Summary by David Montgomery
Master of Accountancy Program
University of South Florida, Summer 2003
The two most fundamental financial management tools are budgets and variance analyses; however, variance reports are not particularly useful for the typical manager. The main problem is that when performing variance analyses, cost must be identified as being either fixed or variable. In reality, many costs do not behave in this manner. This leads to limitations within the reports and poor management behavior. According to the author, “The time has come for financial managers to develop: models of cost reflecting how costs actually behave, and variance reporting using enhanced cost models” (Wing, 29). The author’s purpose is to explain how to handle variance calculations for semi-variable costs, for step-fixed costs, and for several situations where a shifting mix affects cost behavior.
Volume Variance with Semi-Variable Costs
Semi-variable costs have a unique characteristic. They are fixed below a certain level of volume, known as the breakpoint, and they are variable above that level. As explained, these costs act differently over a range of volume. Therefore, their volume variance behaves similarly: volume variance is zero in the fixed cost range, and volume variance is the same as for a variable cost over the variable cost range. The following four cases compare budgeted volume (BV) and actual volume (AV) to the breakpoint (BP), and the resulting volume variance.
Case 1: Where BV & AV < BP the Volume variance = 0.
Case 2: Where BV < BP ; AV > BP the Volume variance is the same as for a variable cost.
Case 3: Where BV > BP ; AV < BP the Volume variance = 0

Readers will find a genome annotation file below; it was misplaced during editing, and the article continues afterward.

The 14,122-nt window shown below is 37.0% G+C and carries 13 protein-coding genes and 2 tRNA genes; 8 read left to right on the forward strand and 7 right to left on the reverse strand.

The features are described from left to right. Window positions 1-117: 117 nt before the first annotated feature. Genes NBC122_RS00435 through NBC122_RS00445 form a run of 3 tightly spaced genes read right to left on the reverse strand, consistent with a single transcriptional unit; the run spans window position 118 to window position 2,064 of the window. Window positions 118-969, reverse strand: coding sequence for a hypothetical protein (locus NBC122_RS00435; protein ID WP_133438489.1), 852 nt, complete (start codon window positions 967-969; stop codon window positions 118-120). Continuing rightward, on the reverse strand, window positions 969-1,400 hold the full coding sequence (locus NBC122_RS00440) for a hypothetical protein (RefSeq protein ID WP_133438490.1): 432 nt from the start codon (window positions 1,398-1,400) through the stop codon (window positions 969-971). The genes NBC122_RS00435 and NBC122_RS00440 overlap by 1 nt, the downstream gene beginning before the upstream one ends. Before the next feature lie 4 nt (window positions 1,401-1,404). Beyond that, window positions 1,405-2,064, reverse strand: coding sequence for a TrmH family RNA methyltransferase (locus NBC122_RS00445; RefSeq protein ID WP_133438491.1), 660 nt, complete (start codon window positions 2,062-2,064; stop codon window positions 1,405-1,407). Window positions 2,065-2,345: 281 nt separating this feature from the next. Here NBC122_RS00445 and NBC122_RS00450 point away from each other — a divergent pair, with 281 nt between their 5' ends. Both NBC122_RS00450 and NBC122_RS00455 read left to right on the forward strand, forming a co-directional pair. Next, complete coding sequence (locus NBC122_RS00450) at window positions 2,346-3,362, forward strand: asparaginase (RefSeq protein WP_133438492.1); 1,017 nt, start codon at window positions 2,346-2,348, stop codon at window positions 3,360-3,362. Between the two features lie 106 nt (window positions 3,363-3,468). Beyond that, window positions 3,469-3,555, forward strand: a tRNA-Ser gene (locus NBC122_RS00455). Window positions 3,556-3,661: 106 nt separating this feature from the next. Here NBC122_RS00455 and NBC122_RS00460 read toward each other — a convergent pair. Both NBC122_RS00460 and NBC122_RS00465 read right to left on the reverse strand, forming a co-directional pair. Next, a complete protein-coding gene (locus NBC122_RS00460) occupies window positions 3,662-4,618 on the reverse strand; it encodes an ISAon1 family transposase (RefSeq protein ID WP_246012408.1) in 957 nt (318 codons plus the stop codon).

Case 4: Where BV & AV > BP the Volume variance is the same as for a variable cost.
Volume Variance with Step-Fixed Costs
Step-fixed costs also have a unique characteristic. They are fixed up to a certain level of volume, and then they increase to an even higher level of fixed cost to a certain level of volume. This process is repeated over and over with fixed costs increasing to higher levels. When dealing with step-fixed costs it is important to recognize at what points costs increase and to what levels they increase. Once this is accomplished, the volume variance is what the cost is suppose to be at budgeted volume minus what the cost is supposed to be at actual volume.
For the most part, cost centers contain four types of costs: Variable; Fixed; Semi-variable; and Step-fixed. Once the volume variances for each of these four types are known, the volume variance for the entire cost center is just the sum of each of these volume variances.
The first step in determining a mix variance is to create a pair of “what-if” budgets. According to the author, “Budgeted variable costs are based on budgeted unit volume, budgeted procedure mix, and budgeted unit cost for each procedure. Actual variable costs are based on actual volumes, actual procedure mix, and actual but unknown unit costs for each procedure” (Wing, 32).
The first “what-if” budget to be created is based upon budgeted procedure mix, budgeted unit cost per procedure, and actual volume. In this case, the volume variance equals the budgeted variable cost minus the flexible budget. In other words, how much variable costs should have differed from budget if the uncontrollable change in volume were the only change from budget that occurred.
The second “what-if” budget to be created is known as the mix index. It is based upon actual procedure mix and actual volume but budgeted unit costs by procedure. In this case, the mix variance equals the flexible budget minus the mix index. In other words, how much costs should have differed from budget if only the mix had differed from budget.